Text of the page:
Efficient Market Hypothesis
Efficient Market Hypothesis: True “Villain” of the Financial Crisis?
By Robert Folsom
When a maverick idea becomes vindicated, there’s a good story to tell. It usually involves a person (or small group of people) who courageously challenge the orthodoxy of the day — and, over time, the unorthodox yet better idea prevails.
A “good story” of this sort has surfaced during the current financial crisis. A chapter of the story appeared in a recent New York Times article, “Poking Holes in a Theory on Markets.” The theory in question is the efficient market hypothesis (EMH), which the article suggested is so hazardous that it “is more or less responsible for the financial crisis.” This quote tells you most of what you need to know:
“In the last decade, the efficient market hypothesis, which had been near dogma since the early 1970s, has taken some serious body blows. First came the rise of the behavioral economists, like Richard H. Thaler at the University of Chicago and Robert J. Shiller at Yale, who convincingly showed that mass psychology, herd behavior and the like can have an enormous effect on stock prices — meaning that perhaps the market isn’t quite so efficient after all. Then came a bit more tangible proof: the dot-com bubble, quickly followed by the housing bubble. Quod erat demonstrandum.”
In case your Latin is rusty, Quod erat demonstrandum means “which was to be demonstrated.” Its abbreviation (QED) appears at the conclusion of a mathematical proof. In this case, the massive financial bubbles of recent years are the proof that refutes the efficient market hypothesis, which argues that markets move in a “random walk” and are not patterned.
Similar articles in the financial press have reported the demise of the EMH. Just this week an Economist magazine blog included this bold declaration:
“No one has yet produced a version of the EMH which can be tested and fits the evidence. Thus, the EMH must logically be discarded, as a valid hypothesis must be testable.”
QED, indeed — I agreed years ago that the random walk was implausible. But I didn’t come to this view because of behavioral economists, although their work over the past decade has certainly been valuable. Instead, I was persuaded by the work of someone who first challenged the financial orthodoxy more than three decades ago, specifically April 1977. As a young technical analyst at Merrill Lynch in New York, his research circulated among several of Merrill’s clients. His name for these studies was the Elliott Wave Theorist: the April ’77 study was a detailed analysis of the 1975-76 stock market, which offered this comment on the random walk model:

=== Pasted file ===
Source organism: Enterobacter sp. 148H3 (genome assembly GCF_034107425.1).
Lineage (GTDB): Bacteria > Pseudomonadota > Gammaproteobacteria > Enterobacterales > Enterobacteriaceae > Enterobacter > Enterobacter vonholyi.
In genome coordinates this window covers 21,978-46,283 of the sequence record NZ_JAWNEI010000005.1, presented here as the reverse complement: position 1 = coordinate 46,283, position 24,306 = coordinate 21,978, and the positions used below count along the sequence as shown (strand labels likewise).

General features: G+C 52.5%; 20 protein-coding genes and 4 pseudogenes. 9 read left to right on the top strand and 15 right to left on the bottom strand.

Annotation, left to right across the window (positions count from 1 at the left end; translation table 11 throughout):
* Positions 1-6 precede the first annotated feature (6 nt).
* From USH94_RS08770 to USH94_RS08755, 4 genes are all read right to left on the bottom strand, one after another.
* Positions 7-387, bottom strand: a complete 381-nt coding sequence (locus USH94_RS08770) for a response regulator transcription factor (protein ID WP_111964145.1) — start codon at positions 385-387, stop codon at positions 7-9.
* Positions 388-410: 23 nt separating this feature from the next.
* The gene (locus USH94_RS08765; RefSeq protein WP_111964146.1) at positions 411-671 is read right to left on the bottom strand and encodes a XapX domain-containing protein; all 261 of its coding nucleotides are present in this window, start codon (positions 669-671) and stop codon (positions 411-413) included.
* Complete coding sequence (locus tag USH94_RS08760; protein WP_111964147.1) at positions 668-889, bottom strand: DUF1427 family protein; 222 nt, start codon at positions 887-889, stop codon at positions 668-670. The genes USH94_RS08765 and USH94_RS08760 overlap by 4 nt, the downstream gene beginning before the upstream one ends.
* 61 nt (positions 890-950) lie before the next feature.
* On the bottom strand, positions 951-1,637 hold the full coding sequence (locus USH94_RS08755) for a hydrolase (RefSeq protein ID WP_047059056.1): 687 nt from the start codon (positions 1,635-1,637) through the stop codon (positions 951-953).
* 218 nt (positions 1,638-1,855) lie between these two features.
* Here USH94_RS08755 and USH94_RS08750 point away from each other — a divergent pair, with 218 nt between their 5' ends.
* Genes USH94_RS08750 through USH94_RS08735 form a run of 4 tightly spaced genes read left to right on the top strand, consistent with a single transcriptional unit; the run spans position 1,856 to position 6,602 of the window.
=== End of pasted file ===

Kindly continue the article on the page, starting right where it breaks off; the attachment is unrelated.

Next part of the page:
“If market moves are arbitrary (as the random walk proponents suggest), then internal components would rarely ‘make sense’ mathematically, and then only by statistically insignificant fluke occurrences. However, there seems to be enough evidence that mass psychology, as recorded in the Dow Jones Industrials, form patterns that are uncannily interrelated….At least this much can be fairly reliably stated as a result of this work: This idea that the market is a ‘random walk’ is probably false.”
Robert Prechter left Merrill soon after; he has published the Elliott Wave Theorist in every month since. Every issue has, in one way or another, “convincingly showed that mass psychology, herd behavior and the like can have an enormous effect on stock prices.”
So while there may be a good story to tell about behavioral economists, I trust you see why I believe there is a vastly better one to tell.
The “enormous effect” of “mass psychology” and “herd behavior” is exactly what explains the financial downturn that began in late 2007. Prechter’s Elliott Wave Theorist anticipated the crisis and warned subscribers beforehand. Likewise, he alerted them to the bear market rally that began last March.
Editor’s Note: The following article discusses Robert Prechter’s view of the Efficient Market Hypothesis. For more information, download this free 10-page issue of Prechter’s Elliott Wave Theorist.